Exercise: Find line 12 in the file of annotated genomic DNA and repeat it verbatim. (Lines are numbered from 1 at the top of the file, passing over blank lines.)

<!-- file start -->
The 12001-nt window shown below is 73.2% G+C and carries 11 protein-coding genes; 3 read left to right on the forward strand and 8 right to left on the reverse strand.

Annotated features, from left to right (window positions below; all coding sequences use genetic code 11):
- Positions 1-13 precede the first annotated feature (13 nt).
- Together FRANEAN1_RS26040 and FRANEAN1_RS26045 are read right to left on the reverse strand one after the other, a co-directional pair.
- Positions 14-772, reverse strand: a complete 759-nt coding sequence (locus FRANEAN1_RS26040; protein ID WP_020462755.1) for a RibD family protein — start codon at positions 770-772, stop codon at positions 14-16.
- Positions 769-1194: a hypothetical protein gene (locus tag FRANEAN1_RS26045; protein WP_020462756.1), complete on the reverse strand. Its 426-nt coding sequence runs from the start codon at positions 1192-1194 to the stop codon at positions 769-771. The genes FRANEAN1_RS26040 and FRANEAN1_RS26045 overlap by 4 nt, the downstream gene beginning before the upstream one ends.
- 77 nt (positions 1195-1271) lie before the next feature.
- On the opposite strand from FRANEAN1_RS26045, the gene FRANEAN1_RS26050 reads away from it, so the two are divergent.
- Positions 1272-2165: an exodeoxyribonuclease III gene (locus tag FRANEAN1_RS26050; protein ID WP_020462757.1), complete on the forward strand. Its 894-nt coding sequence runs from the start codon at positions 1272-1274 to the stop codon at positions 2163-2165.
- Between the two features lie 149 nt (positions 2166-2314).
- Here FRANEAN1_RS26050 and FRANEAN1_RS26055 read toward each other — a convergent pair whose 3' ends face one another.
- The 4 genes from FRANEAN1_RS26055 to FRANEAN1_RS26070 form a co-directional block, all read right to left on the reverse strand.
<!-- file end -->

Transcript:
- The 4 genes from FRANEAN1_RS26055 to FRANEAN1_RS26070 form a co-directional block, all read right to left on the reverse strand.